Prosecutors announced Monday that they would seek the death penalty against James Holmes, who is accused of killing 12 people in a Colorado movie theater in July. The district attorney contacted 800 people affected—victims and their family members—before making the decision. What factors do prosecutors consider when deciding whether to seek death?
Number of victims, money, public opinion, and perhaps race. There is a formal layer and an informal layer to a prosecutor’s decision to seek the death penalty. He first must establish that the case involves one of the state’s aggravating factors, which are supposed to separate ordinary murders from the exceptionally bad. James Holmes clearly satisfied two of Colorado’s 17 aggravating factors: He killed multiple victims and put bystanders at risk. Formal eligibility, however, is a low bar. A 1997 study concluded that seven out of eight first-degree murders in California between 1988 and 1992 included at least one aggravating factor, but prosecutors pursue capital punishment in only a small fraction of eligible cases. Whether a prosecutor will actually seek the death penalty depends more on local political culture, office resources, and personal opinion than on statutory considerations. Statistical analyses also suggest that unconstitutional factors such as race and gender are involved.
Some prosecutors’ offices rank the state’s aggravating factors by priority, pursuing the death penalty more often in cases involving multiple or random victims, torture, police murders, and murderers with prior violent offenses. The office may have a policy—written or unwritten—to avoid seeking the death penalty against younger defendants, very old defendants, or those perceived as being mentally challenged, even if they don’t meet the legal standard for mental illness.
Resources are a major factor, although many prosecutors don’t publicly admit it. By some estimates, seeking death adds at least $1 million to the cost of a murder trial, and some death penalty cases cost 20 times as much as the average life-without-parole prosecution. While those cost estimates seem extreme, they may be an underestimate of the true cost differential. Many death-penalty-eligible defendants, such as James Holmes, offer to plead guilty in exchange for life without parole. In those cases, the choice is between an expensive, prolonged capital trial and no trial at all. And money isn’t the only resource constraint—many prosecutors choose life without parole because they lack the staffing to adequately prepare and prosecute a capital murder trial.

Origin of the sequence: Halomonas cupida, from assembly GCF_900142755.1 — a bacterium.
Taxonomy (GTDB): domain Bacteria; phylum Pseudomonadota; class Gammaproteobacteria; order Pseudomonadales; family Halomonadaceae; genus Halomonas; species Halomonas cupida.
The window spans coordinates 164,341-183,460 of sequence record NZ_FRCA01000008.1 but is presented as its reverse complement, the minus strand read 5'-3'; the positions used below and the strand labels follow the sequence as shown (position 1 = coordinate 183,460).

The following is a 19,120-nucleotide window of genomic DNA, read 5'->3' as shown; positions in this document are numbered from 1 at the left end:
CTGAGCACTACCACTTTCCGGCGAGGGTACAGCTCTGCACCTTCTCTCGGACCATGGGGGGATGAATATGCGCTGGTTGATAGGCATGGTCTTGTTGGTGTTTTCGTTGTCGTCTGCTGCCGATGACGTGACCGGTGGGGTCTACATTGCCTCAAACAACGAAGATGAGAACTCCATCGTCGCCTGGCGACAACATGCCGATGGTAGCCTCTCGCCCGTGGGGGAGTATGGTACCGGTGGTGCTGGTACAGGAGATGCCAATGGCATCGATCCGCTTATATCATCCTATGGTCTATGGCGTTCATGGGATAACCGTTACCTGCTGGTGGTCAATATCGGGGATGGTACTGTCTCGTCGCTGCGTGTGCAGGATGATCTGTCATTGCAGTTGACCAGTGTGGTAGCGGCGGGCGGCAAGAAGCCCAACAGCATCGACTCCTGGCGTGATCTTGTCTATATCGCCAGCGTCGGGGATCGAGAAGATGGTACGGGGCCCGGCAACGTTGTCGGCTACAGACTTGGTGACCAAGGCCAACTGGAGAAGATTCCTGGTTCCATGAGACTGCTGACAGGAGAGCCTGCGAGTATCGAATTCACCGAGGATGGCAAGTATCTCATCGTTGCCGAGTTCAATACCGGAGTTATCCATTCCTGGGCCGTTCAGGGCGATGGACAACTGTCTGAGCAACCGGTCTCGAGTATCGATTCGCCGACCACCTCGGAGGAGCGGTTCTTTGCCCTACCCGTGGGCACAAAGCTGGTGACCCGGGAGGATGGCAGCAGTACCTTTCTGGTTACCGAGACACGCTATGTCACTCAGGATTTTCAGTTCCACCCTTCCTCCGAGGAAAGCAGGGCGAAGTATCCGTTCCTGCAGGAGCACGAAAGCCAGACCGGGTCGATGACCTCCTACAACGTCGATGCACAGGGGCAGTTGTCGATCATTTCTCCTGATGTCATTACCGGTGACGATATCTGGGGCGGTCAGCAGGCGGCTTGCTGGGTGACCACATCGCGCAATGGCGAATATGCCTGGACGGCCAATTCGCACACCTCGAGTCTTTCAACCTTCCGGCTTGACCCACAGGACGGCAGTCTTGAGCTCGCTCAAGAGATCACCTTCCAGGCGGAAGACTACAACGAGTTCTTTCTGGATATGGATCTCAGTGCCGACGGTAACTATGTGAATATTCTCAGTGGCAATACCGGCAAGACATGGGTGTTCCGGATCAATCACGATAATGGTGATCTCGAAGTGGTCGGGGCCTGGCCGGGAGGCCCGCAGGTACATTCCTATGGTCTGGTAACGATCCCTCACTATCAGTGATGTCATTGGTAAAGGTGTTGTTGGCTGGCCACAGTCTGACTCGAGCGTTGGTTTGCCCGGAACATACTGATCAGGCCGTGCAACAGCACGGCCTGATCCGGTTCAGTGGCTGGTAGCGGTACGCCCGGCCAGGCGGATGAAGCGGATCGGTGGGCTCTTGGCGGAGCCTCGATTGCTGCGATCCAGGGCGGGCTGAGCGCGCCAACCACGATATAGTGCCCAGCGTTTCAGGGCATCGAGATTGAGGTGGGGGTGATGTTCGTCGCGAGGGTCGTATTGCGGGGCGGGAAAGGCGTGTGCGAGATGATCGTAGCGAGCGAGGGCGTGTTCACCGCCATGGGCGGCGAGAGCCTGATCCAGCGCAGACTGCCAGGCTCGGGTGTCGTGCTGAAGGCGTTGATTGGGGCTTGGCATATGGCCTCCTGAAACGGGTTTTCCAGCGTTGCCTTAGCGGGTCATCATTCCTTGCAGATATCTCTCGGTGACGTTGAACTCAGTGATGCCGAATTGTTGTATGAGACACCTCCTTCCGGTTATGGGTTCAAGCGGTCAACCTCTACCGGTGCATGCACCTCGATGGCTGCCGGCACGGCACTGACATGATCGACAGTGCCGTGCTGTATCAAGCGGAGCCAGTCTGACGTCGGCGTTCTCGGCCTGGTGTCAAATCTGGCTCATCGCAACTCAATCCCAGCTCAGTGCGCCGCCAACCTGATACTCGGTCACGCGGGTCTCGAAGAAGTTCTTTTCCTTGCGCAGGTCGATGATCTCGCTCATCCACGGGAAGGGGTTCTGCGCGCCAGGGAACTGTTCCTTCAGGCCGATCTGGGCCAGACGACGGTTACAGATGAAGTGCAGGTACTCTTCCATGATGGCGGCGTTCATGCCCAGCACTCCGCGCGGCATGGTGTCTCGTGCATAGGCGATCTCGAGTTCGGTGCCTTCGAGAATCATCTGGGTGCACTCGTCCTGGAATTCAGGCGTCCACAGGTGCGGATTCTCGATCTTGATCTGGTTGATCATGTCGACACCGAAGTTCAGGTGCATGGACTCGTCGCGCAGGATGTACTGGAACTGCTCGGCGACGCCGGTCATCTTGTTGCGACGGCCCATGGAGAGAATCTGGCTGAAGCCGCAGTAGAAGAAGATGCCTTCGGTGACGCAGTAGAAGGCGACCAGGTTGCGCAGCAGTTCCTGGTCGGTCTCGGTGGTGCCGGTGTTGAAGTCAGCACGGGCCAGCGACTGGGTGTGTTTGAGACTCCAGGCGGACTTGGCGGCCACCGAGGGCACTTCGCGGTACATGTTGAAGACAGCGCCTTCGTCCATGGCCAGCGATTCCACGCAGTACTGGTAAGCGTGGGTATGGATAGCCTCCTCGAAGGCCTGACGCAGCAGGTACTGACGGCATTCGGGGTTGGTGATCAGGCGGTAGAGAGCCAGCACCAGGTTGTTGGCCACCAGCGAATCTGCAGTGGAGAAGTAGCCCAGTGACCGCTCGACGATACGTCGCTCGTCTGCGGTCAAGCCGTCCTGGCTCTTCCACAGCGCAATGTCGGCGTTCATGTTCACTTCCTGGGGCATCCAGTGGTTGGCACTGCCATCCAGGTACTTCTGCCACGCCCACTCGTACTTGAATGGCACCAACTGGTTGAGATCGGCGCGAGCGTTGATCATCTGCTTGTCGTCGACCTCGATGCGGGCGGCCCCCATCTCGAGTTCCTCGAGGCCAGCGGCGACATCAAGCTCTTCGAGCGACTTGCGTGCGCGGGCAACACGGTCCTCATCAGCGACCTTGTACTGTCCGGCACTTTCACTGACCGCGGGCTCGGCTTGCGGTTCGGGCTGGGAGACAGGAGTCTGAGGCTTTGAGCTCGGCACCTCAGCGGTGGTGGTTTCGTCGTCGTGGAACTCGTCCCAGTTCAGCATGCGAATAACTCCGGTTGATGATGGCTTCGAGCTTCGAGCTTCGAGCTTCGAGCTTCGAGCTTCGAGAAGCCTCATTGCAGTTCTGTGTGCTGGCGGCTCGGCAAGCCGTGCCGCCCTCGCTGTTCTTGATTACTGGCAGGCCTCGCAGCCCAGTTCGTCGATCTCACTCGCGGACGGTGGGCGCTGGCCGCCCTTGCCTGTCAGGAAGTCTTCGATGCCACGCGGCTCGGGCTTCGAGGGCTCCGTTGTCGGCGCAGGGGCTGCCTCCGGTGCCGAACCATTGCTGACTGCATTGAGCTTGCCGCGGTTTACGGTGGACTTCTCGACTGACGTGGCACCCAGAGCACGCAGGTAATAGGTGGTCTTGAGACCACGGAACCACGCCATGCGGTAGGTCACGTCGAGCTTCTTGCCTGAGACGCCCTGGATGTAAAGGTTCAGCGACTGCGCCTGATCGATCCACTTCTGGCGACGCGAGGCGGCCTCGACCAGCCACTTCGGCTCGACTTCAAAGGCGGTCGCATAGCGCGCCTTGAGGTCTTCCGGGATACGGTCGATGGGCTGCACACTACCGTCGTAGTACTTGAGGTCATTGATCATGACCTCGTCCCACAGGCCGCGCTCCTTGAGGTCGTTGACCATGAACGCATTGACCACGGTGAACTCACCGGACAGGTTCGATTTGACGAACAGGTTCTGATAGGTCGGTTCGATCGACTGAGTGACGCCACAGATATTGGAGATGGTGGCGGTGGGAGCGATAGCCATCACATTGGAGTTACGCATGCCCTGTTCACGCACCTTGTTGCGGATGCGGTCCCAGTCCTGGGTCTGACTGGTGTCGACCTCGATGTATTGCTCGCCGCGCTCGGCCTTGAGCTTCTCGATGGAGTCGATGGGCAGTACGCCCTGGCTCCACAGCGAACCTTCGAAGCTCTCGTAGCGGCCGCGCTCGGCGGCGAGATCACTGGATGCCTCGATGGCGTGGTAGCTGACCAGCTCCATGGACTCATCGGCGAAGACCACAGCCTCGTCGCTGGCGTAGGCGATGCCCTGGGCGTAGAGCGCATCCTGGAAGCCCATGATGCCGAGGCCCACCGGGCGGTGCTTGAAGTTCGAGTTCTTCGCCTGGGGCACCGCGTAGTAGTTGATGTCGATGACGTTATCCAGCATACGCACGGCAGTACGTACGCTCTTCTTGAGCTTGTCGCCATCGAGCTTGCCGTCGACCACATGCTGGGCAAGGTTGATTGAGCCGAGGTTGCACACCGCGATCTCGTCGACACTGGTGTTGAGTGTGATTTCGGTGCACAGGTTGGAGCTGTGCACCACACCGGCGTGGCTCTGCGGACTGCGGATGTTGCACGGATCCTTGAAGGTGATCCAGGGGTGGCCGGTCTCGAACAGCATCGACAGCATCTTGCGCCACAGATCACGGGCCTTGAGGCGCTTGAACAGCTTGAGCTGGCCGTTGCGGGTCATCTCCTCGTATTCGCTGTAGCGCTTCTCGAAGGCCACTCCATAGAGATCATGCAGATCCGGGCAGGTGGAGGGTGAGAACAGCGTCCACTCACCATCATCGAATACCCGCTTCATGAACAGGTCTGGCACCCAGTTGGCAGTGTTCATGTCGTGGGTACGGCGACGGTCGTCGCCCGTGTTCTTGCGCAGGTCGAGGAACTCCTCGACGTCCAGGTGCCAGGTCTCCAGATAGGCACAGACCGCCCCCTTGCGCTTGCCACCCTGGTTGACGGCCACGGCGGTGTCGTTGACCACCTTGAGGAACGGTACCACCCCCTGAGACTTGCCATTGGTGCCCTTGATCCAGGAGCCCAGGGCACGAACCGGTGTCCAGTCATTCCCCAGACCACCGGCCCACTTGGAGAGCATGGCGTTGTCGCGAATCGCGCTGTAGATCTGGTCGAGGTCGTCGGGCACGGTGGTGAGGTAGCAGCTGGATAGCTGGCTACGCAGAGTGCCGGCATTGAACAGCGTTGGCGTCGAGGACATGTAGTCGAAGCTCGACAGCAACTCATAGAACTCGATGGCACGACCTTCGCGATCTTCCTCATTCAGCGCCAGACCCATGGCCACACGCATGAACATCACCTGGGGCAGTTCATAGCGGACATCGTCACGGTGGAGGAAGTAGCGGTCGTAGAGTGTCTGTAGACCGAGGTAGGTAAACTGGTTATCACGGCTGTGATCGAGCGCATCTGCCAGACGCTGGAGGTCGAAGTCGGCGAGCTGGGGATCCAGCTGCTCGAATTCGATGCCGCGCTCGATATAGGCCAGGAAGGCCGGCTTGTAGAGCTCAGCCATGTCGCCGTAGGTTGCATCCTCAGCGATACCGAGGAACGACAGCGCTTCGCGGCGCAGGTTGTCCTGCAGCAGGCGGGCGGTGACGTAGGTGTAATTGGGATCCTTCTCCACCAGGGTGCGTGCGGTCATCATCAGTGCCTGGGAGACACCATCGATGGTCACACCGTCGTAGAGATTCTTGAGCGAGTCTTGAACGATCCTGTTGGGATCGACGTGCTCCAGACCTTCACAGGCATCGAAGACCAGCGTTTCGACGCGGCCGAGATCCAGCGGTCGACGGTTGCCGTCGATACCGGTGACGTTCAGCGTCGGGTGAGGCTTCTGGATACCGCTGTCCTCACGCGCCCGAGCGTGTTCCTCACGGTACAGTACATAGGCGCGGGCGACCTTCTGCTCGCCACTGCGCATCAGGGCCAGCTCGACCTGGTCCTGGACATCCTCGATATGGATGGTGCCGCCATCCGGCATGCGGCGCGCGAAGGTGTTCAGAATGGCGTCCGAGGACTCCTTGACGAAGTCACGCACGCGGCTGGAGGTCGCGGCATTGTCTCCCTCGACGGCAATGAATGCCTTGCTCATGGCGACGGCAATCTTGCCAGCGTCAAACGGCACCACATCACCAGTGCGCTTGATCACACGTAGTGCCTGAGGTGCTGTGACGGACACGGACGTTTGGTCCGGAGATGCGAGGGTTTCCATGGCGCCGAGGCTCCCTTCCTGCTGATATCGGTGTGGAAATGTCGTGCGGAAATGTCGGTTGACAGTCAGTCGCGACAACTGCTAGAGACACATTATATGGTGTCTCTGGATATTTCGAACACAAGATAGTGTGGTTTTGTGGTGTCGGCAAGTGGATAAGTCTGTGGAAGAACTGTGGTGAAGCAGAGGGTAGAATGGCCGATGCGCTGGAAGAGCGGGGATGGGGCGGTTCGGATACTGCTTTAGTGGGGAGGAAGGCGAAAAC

District attorneys are usually elected officials, and so they must take into account public perception. Survivors and victims’ families’ opinions matter, and some of them organize sophisticated media campaigns in favor of execution. In high-publicity cases like that of James Holmes, prosecutors face significant pressure to comply.
Personal philosophy also plays a role. In some districts, in fact, it’s the only factor that matters. Former Philadelphia District Attorney Lynne Abraham sought the death penalty in nearly every eligible case, prompting the New York Times to label her “The Deadliest DA.” On the other end of the spectrum, Bronx prosecutor Robert Johnson stated that he would never seek the death penalty after New York state reinstated capital punishment in 1995, causing Gov. George Pataki to replace him in the prosecution of an accused cop killer the following year. (Johnson fought his benching unsuccessfully in court.)
Race and gender also appear to factor into death penalty decisions. Black defendants who kill white victims are most likely to face capital prosecution, according to several studies, and men who kill women are also at high risk. These claims are based on statistical analyses. Few academics accuse prosecutors of conscious racism or sexism, although there’s no way to know with certainty what goes on inside the mind of an individual prosecutor.
Got a question about today’s news? Ask the Explainer
Explainer thanks Jules Epstein of Widener University School of Law and Nicholas Petersen of U.C.–Irvine.
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